Susan Stamper Brown

A global survey of 68 countries (including our allies) at the end of 2013 conducted by Gallup and the Worldwide Independent Network now rates America as the biggest threat to world peace on the planet. Pakistan was the runner up, closely followed by China. Afghanistan, Iran, Israel and North Korea are equally tied for fourth place.

What happened? Didn't America elect a Nobel Laureate who promised to return the respect he claimed was missing by buddying-up with the bad guys and bullying our friends? Well, it backfired, so it is a bit ironic Obama recently misspelled something that's taking a nose dive both here and abroad these days. He spelled respect as "RSPECT" last month when introducing Aretha Franklin and her signature song at a White House event honoring women of soul.

It was funny -- right up there with his 57 states gaffe years back. The kind of funny people on both sides of the aisle can enjoy. Clinton has his catnap, and Bush, his "strategery," so it seems a little silly the White House saw fit to scrub Obama's flub from the official White House transcripts. But, you know what? Even if he could spell it, he still wouldn't have it.

Polls can be boring, but when there's a trend, it is worth noting. So here goes...A recent Gallup poll re-asked the same question they posed in 2009: "Do you think leaders of other countries around the world have respect for Barack Obama, or do you think they don't have much respect for him." Just 20 percent of those polled said the world did not respect Obama. In 2014, the number skyrocketed to 53 percent.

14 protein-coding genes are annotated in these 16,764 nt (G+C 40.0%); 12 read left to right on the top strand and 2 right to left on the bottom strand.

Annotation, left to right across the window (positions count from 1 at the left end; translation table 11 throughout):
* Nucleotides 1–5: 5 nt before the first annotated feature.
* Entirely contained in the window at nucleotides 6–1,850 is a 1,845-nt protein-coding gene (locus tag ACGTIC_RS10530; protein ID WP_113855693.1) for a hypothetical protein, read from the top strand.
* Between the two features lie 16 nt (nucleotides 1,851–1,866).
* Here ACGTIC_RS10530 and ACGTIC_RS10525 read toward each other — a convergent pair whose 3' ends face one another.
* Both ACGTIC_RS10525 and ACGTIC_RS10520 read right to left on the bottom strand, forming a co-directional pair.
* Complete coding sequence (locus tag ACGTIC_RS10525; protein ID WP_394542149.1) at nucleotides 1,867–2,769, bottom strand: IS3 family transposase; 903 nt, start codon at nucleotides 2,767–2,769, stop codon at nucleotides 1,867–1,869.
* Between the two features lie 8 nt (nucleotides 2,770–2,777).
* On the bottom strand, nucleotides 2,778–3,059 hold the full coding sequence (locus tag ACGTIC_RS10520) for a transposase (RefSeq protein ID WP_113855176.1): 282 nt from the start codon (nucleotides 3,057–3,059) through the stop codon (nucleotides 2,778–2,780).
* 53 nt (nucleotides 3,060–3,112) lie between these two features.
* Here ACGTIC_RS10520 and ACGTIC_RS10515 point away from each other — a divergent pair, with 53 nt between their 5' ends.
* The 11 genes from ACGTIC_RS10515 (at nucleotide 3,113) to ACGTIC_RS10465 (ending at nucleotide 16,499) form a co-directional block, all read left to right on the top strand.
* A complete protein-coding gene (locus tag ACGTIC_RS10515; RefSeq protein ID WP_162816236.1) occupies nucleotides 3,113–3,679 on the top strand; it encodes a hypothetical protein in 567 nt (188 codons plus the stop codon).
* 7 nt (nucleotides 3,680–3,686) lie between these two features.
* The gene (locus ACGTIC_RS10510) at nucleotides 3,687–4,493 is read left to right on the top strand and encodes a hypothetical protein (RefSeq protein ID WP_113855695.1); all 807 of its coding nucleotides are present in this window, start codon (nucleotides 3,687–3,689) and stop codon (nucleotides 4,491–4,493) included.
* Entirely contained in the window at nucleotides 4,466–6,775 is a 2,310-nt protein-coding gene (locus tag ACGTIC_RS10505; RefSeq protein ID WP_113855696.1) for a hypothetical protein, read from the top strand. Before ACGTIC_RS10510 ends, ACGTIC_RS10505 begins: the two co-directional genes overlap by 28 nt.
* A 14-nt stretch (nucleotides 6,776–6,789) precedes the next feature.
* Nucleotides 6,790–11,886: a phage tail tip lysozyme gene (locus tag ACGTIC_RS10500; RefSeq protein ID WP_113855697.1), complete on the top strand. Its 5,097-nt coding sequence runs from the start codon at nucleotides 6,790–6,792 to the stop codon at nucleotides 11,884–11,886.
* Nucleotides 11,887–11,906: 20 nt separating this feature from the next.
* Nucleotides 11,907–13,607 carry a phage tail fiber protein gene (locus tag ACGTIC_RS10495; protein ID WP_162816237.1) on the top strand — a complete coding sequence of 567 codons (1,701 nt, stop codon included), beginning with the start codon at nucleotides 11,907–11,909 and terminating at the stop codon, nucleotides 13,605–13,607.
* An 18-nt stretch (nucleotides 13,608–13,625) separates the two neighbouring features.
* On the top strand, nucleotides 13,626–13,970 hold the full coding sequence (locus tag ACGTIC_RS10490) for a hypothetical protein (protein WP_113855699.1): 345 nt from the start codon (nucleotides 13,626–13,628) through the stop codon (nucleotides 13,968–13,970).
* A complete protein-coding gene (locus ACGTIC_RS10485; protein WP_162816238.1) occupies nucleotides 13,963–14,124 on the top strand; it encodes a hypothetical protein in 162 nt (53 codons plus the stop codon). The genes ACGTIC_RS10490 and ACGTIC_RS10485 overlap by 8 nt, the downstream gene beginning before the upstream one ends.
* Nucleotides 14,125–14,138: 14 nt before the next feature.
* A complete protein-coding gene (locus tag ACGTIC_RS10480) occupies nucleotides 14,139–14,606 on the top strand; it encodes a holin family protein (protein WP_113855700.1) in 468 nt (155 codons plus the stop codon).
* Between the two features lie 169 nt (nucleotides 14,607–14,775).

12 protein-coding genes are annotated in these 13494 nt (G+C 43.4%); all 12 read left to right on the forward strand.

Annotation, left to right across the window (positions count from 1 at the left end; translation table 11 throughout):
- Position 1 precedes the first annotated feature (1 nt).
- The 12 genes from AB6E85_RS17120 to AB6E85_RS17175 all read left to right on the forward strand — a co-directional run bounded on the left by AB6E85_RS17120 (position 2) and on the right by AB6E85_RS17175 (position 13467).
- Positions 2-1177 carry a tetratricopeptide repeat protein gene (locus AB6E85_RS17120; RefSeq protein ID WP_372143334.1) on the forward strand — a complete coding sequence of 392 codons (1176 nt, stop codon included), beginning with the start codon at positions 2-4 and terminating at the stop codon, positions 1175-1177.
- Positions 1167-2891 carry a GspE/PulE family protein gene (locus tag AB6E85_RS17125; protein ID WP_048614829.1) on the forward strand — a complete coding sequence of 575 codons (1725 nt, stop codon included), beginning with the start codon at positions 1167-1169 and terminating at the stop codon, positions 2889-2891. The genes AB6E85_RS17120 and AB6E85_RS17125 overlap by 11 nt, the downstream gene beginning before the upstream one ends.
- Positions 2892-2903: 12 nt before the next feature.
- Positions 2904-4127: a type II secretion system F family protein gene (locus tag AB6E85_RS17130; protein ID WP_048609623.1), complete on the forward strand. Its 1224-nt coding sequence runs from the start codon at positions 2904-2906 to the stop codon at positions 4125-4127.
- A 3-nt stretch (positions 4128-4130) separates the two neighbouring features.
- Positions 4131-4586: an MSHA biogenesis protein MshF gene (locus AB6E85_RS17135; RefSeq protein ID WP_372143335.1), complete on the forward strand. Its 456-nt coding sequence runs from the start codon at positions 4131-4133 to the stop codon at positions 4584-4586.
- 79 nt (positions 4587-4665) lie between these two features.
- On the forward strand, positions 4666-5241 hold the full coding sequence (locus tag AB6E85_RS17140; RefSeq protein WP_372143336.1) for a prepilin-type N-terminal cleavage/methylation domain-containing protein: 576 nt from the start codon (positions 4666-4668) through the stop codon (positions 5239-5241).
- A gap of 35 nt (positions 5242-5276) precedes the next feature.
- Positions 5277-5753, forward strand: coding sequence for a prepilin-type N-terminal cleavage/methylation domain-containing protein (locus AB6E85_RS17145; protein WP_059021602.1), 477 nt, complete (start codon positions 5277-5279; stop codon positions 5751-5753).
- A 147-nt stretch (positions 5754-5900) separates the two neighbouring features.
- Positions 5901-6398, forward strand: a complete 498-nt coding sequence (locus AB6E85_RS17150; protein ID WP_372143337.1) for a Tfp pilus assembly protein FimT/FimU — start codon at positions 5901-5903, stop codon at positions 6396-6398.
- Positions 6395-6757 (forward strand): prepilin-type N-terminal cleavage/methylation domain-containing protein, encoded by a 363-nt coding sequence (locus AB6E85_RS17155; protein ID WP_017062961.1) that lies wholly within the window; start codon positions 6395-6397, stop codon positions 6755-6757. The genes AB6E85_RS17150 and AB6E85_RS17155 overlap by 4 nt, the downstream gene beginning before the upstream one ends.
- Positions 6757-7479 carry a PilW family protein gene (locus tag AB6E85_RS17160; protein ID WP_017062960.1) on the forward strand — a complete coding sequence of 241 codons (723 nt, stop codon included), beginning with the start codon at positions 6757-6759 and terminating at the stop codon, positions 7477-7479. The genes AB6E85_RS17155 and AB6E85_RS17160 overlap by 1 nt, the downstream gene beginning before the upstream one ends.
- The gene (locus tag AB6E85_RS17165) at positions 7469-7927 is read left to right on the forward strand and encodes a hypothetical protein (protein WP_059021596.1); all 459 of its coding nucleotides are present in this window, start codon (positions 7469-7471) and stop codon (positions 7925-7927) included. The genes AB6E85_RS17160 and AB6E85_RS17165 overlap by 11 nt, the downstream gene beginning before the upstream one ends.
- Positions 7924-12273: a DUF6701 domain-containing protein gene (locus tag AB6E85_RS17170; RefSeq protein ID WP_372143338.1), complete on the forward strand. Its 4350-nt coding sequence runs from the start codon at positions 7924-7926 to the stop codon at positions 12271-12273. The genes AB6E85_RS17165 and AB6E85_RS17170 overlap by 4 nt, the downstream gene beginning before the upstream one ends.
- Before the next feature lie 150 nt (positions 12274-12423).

Sure, Bush-43 had low poll numbers, but it's pretty clear his numbers dropped because he stood for his principles. Obama's dropped because he stands for nothing. It also doesn't help that he was marketed as a kind of superhero who would heal the planet and bring about world peace. None of that happened and our dear folks in the military can see right through him.

Another survey (sorry!) by the Washington Post with the Kaiser Family Foundation found 54 percent of military personnel strongly disapprove of the way Obama performs his job and just 42 percent felt he is a good Commander-in-Chief. In sharp contrast, the same poll found 65 percent thought Bush was a good Commander-in-Chief. As Bush proved, a president can continue to lead on principle, without the support of one party or another, but when times are tough, America needs a competent Commander-in-Chief.

The military has suffered perhaps most of all under the Obama administration, with military budget cuts slicing through the heart of our nation's defense. Instead of seeing a stalwart leader, veterans see the unprincipled pretentiousness of a president willing to play them as political poker chips.


Susan Stamper Brown

Susan Stamper Brown's weekly column is nationally syndicated. She can be reached at writestamper@gmail.com or via her website at susan@susanstamperbrown.com. Her Facebook page can be found here.